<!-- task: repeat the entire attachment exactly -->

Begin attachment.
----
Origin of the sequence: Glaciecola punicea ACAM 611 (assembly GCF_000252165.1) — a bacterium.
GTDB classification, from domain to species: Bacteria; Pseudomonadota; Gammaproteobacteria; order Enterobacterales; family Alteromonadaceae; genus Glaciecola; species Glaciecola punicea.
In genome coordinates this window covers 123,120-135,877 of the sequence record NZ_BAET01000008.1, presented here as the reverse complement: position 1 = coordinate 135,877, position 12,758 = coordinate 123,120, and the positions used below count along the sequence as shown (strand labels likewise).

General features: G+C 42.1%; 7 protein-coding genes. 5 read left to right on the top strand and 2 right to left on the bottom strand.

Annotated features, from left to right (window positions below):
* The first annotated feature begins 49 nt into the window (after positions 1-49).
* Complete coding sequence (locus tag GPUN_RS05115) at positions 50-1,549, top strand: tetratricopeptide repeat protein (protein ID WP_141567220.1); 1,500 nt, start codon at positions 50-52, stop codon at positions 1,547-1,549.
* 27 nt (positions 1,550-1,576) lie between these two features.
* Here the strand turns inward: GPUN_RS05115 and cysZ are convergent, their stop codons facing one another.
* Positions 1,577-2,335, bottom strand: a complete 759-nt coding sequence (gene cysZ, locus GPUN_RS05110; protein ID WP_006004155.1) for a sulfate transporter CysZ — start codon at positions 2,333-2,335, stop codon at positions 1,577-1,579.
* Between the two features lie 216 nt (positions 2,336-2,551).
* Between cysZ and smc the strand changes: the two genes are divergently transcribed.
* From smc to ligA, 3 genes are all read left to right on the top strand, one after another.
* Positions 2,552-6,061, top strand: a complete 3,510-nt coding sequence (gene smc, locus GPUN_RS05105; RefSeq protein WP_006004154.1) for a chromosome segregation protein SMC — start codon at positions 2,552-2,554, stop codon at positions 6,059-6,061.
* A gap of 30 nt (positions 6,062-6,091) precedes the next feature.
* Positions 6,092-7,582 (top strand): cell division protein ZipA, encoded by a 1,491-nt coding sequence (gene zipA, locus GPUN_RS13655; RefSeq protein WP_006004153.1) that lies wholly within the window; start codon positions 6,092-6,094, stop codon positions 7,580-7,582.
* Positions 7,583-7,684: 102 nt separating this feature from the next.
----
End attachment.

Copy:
Origin of the sequence: Glaciecola punicea ACAM 611 (assembly GCF_000252165.1) — a bacterium.
GTDB classification, from domain to species: Bacteria; Pseudomonadota; Gammaproteobacteria; order Enterobacterales; family Alteromonadaceae; genus Glaciecola; species Glaciecola punicea.
In genome coordinates this window covers 123,120-135,877 of the sequence record NZ_BAET01000008.1, presented here as the reverse complement: position 1 = coordinate 135,877, position 12,758 = coordinate 123,120, and the positions used below count along the sequence as shown (strand labels likewise).

General features: G+C 42.1%; 7 protein-coding genes. 5 read left to right on the top strand and 2 right to left on the bottom strand.

Annotated features, from left to right (window positions below):
* The first annotated feature begins 49 nt into the window (after positions 1-49).
* Complete coding sequence (locus tag GPUN_RS05115) at positions 50-1,549, top strand: tetratricopeptide repeat protein (protein ID WP_141567220.1); 1,500 nt, start codon at positions 50-52, stop codon at positions 1,547-1,549.
* 27 nt (positions 1,550-1,576) lie between these two features.
* Here the strand turns inward: GPUN_RS05115 and cysZ are convergent, their stop codons facing one another.
* Positions 1,577-2,335, bottom strand: a complete 759-nt coding sequence (gene cysZ, locus GPUN_RS05110; protein ID WP_006004155.1) for a sulfate transporter CysZ — start codon at positions 2,333-2,335, stop codon at positions 1,577-1,579.
* Between the two features lie 216 nt (positions 2,336-2,551).
* Between cysZ and smc the strand changes: the two genes are divergently transcribed.
* From smc to ligA, 3 genes are all read left to right on the top strand, one after another.
* Positions 2,552-6,061, top strand: a complete 3,510-nt coding sequence (gene smc, locus GPUN_RS05105; RefSeq protein WP_006004154.1) for a chromosome segregation protein SMC — start codon at positions 2,552-2,554, stop codon at positions 6,059-6,061.
* A gap of 30 nt (positions 6,062-6,091) precedes the next feature.
* Positions 6,092-7,582 (top strand): cell division protein ZipA, encoded by a 1,491-nt coding sequence (gene zipA, locus GPUN_RS13655; RefSeq protein WP_006004153.1) that lies wholly within the window; start codon positions 6,092-6,094, stop codon positions 7,580-7,582.
* Positions 7,583-7,684: 102 nt separating this feature from the next.